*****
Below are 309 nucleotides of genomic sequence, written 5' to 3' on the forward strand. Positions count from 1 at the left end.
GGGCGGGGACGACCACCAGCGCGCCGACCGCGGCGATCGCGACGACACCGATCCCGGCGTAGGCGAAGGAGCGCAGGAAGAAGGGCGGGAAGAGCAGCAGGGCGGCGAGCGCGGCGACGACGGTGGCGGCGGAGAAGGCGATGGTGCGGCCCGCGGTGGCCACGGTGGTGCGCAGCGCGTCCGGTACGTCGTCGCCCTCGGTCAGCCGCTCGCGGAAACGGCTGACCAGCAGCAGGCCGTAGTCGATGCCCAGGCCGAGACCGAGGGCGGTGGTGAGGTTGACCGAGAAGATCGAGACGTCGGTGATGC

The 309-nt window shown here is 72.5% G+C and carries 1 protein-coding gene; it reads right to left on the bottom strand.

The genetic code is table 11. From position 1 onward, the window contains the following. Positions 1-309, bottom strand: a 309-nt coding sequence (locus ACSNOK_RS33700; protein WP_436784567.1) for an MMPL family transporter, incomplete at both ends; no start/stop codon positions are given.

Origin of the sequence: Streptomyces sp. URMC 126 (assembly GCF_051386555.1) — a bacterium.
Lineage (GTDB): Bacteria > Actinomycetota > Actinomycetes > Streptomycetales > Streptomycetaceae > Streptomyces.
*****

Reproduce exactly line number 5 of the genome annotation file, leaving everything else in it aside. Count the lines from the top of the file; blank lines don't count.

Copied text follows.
Origin of the sequence: Streptomyces sp. URMC 126 (assembly GCF_051386555.1) — a bacterium.